July 1, 1964: Tyler picks up over 6 inches of rain in 24 hours.
It's a Miracle: A 4th of July Weekend To Remember
Talk about great timing: a fresh transfusion of cool, comfortable Canadian air sets the stage for an amazing stretch of weather into Monday. About as good as it gets at this latitude.
Good news for humanoids, but chances are your favorite canine friend will be very stressed into next week. A recent New York Times article suggested at least 40 percent of dogs suffer from "noise anxiety". They run away, hide, jump into laps - in a desperate attempt to get away from flashing lights and noise. A worst-case scenario is fireworks AND thunder.
It seems dogs may be extra-sensitive to winds and electrical fields within a T-storm. Make sure they have a "safe spot", as shielded as possible from booming explosions.
I'm happy (and somewhat amazed) to be able to predict a lack of atmospheric firecrackers into Monday, with the possible exception of the Red River Valley. Comfortable September-like air today gives way to slow warming over the weekend; just warm enough for the lake, beach or pool. Mid 80s are expected on the 4th; maybe 90F by midweek.
A dry pleasant 4th of July weekend? Miraculous!
Accumulated Precipitation by 1 PM Sunday. NOAA models continue to hint at a few spotty, convective showers and T-showers over the Red River Valley Saturday and Sunday PM, and a few of these could, in theory, drift into the Brainerd Lakes area. Most towns and lakes should stay dry into Monday thought, which is nothing short of Divine Intervention. 4 KM NAM (WRF) precipitation outlook: NOAA and AerisWeather.
Graphic credit: Bloomberg.
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Hubble Captures Vivid Auroras in Jupiter's Atmosphere. NASA has the amazing details: "Jupiter, the largest planet in the solar system, is best known for its colorful storms, the most famous being the Great Red Spot. Now astronomers have focused on another beautiful feature of the planet, using Hubble's ultraviolet capabilities. The extraordinary vivid glows shown in the new observations are known as auroras. They are created when high-energy particles enter a planet’s atmosphere near its magnetic poles and collide with atoms of gas. As well as producing beautiful images, this program aims to determine how various components of Jupiter’s auroras respond to different conditions in the solar wind, a stream of charged particles ejected from the sun..."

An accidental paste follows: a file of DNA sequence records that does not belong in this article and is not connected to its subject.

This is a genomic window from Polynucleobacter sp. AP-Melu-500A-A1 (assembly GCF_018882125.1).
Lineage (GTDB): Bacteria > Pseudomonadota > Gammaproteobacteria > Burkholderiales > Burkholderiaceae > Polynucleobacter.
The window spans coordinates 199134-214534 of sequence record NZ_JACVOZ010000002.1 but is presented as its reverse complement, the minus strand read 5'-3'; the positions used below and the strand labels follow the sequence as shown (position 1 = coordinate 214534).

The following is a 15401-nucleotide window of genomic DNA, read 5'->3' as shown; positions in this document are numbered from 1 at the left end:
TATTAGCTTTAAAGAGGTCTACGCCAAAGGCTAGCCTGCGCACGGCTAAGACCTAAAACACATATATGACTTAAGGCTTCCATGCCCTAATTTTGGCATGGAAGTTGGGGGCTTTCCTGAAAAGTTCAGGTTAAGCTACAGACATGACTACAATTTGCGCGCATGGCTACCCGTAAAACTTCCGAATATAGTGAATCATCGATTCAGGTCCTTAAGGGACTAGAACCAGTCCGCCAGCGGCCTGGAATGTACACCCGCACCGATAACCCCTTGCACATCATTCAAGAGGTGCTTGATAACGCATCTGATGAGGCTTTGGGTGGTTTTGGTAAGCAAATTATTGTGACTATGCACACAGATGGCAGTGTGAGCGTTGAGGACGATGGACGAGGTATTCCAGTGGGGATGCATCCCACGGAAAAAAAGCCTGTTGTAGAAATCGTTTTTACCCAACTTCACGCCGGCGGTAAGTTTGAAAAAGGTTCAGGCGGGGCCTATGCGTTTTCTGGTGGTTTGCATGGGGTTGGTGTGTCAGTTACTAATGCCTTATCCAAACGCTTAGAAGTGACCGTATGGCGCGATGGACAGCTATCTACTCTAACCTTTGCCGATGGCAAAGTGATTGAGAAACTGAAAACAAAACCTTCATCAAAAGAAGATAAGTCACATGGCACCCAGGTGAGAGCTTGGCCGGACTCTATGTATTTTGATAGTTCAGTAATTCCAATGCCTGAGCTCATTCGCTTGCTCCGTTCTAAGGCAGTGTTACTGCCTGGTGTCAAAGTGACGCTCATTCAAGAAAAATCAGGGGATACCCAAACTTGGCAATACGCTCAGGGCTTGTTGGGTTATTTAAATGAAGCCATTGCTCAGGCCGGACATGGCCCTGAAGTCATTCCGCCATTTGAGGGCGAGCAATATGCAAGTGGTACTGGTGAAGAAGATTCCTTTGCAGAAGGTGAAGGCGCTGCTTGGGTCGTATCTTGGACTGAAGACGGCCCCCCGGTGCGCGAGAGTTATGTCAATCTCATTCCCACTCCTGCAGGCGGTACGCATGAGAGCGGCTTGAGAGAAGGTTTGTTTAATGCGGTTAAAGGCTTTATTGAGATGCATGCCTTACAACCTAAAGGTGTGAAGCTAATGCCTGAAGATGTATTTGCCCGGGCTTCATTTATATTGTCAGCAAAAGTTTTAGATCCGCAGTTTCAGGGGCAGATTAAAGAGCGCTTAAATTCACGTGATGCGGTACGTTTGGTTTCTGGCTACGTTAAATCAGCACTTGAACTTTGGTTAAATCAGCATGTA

Image credit: "Astronomers are using NASA's Hubble Space Telescope to study auroras — stunning light shows in a planet's atmosphere — on the poles of the largest planet in the solar system, Jupiter." Credits: NASA, ESA, and J. Nichols (University of Leicester).
Photo credit: "Researchers say the power grid could handle the increased demand by electrifying the U.S. vehicle fleet, though it would take utility planning."
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TODAY: Hello September! Bright sunshine, light winds. Winds: N 3-8. High: 74
FRIDAY NIGHT: Clear and comfortably cool. Low: 57 (40s up north!)
SATURDAY: Sunny, still spectacular. Risk of a shower or T-shower Brainerd Lakes into the Red River Valley. Winds: SE 5-10. High: 79
SUNDAY: Plenty of sun, lake-worthy weather. Winds: SE 8-13. Wake-up: 60. High: 81
4TH OF JULY: Sticky sunshine, probably dry. Winds: SE 10-15. Wake-up: 62. High: 84
TUESDAY: Humid, scattered T-storms. Winds: S 10-15. Wake-up: 67. High: 88
WEDNESDAY: Hot and sweaty, isolated storm. Winds: S 10-20. Wake-up: 69. High: 90
THURSDAY: Steamy, more numerous T-storms. Winds: SE 10-15. Wake-up: 72. High: 87
Photo credit: Ryan Donnell for Fortune Magazine.
Combating Climate Change Crucial to Global Security. This Op-Ed at the San Diego Union-Tribune resonated; here's an excerpt: "...Even more, let's honor their mission by preventing the very conflicts that they could be called upon to fight. To do so, we must combat climate change. It’s not just an environmental issue; it’s a global security crisis. The Department of Defense, in its long-term planning documents, has identified climate change as an “urgent and growing threat to our national security, contributing to increased natural disasters, refugee flows, and conflicts over basic resources.” As a “threat multiplier,” climate change increases the likelihood of conflict while also hindering military readiness. Like gas on a fire, it inflames smoldering conflicts in regions least able to extinguish them. That often means putting American service members in harm’s way...."
Photo credit: "Hurricane Sandy sent 8-year-old Avery Solan out to play in the flooded streets of Norfolk, Virginia, in October 2012. The city is trying to prevent worse flooding as sea levels rise, and at the same time grow new industry in a region currently dependent on military jobs." Credit: Rich-Joseph Facun/Reuters.
Photo credit: AP. "Trekkers make their way to Dingboche, a popular Mount Everest base camp, in Pangboche, Nepal, Feb. 19, 2016."